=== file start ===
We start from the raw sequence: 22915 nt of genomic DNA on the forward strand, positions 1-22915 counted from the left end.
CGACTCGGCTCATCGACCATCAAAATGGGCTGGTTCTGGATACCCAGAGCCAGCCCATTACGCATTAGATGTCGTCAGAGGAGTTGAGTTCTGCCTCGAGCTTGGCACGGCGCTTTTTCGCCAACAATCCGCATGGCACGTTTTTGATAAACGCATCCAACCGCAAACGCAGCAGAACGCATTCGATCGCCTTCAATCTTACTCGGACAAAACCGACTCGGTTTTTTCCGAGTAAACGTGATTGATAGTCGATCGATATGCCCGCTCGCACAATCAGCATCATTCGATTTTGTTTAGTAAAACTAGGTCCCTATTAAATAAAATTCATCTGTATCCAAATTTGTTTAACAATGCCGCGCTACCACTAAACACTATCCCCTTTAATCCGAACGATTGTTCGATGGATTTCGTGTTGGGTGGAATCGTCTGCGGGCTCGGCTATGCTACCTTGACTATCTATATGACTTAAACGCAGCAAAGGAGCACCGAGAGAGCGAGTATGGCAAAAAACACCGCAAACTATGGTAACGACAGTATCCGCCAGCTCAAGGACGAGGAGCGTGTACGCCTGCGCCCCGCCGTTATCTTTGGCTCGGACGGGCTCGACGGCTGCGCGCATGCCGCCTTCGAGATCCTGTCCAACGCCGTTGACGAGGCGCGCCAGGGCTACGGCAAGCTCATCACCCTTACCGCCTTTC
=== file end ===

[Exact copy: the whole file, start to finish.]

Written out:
We start from the raw sequence: 22915 nt of genomic DNA on the forward strand, positions 1-22915 counted from the left end.
CGACTCGGCTCATCGACCATCAAAATGGGCTGGTTCTGGATACCCAGAGCCAGCCCATTACGCATTAGATGTCGTCAGAGGAGTTGAGTTCTGCCTCGAGCTTGGCACGGCGCTTTTTCGCCAACAATCCGCATGGCACGTTTTTGATAAACGCATCCAACCGCAAACGCAGCAGAACGCATTCGATCGCCTTCAATCTTACTCGGACAAAACCGACTCGGTTTTTTCCGAGTAAACGTGATTGATAGTCGATCGATATGCCCGCTCGCACAATCAGCATCATTCGATTTTGTTTAGTAAAACTAGGTCCCTATTAAATAAAATTCATCTGTATCCAAATTTGTTTAACAATGCCGCGCTACCACTAAACACTATCCCCTTTAATCCGAACGATTGTTCGATGGATTTCGTGTTGGGTGGAATCGTCTGCGGGCTCGGCTATGCTACCTTGACTATCTATATGACTTAAACGCAGCAAAGGAGCACCGAGAGAGCGAGTATGGCAAAAAACACCGCAAACTATGGTAACGACAGTATCCGCCAGCTCAAGGACGAGGAGCGTGTACGCCTGCGCCCCGCCGTTATCTTTGGCTCGGACGGGCTCGACGGCTGCGCGCATGCCGCCTTCGAGATCCTGTCCAACGCCGTTGACGAGGCGCGCCAGGGCTACGGCAAGCTCATCACCCTTACCGCCTTTC